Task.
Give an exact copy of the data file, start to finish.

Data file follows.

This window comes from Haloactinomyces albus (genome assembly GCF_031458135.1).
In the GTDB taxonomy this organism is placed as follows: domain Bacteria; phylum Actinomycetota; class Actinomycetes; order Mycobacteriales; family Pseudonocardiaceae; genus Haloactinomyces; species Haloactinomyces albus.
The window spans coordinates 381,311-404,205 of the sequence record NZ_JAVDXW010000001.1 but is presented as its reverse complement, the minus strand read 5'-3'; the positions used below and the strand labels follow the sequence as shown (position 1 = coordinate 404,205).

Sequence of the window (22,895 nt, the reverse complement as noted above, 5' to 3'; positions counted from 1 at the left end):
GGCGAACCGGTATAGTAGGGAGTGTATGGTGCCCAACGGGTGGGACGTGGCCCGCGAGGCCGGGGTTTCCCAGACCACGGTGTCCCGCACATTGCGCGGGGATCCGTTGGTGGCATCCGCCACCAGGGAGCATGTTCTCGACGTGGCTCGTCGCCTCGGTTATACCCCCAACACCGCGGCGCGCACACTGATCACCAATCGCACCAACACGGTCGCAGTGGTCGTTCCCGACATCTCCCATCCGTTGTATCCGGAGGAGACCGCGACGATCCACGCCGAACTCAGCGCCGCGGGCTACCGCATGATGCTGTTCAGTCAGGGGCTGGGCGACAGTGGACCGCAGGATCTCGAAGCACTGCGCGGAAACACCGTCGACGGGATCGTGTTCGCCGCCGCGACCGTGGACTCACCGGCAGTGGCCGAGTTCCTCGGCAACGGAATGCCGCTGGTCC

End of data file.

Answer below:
This window comes from Haloactinomyces albus (genome assembly GCF_031458135.1).
In the GTDB taxonomy this organism is placed as follows: domain Bacteria; phylum Actinomycetota; class Actinomycetes; order Mycobacteriales; family Pseudonocardiaceae; genus Haloactinomyces; species Haloactinomyces albus.
The window spans coordinates 381,311-404,205 of the sequence record NZ_JAVDXW010000001.1 but is presented as its reverse complement, the minus strand read 5'-3'; the positions used below and the strand labels follow the sequence as shown (position 1 = coordinate 404,205).

Sequence of the window (22,895 nt, the reverse complement as noted above, 5' to 3'; positions counted from 1 at the left end):
GGCGAACCGGTATAGTAGGGAGTGTATGGTGCCCAACGGGTGGGACGTGGCCCGCGAGGCCGGGGTTTCCCAGACCACGGTGTCCCGCACATTGCGCGGGGATCCGTTGGTGGCATCCGCCACCAGGGAGCATGTTCTCGACGTGGCTCGTCGCCTCGGTTATACCCCCAACACCGCGGCGCGCACACTGATCACCAATCGCACCAACACGGTCGCAGTGGTCGTTCCCGACATCTCCCATCCGTTGTATCCGGAGGAGACCGCGACGATCCACGCCGAACTCAGCGCCGCGGGCTACCGCATGATGCTGTTCAGTCAGGGGCTGGGCGACAGTGGACCGCAGGATCTCGAAGCACTGCGCGGAAACACCGTCGACGGGATCGTGTTCGCCGCCGCGACCGTGGACTCACCGGCAGTGGCCGAGTTCCTCGGCAACGGAATGCCGCTGGTCC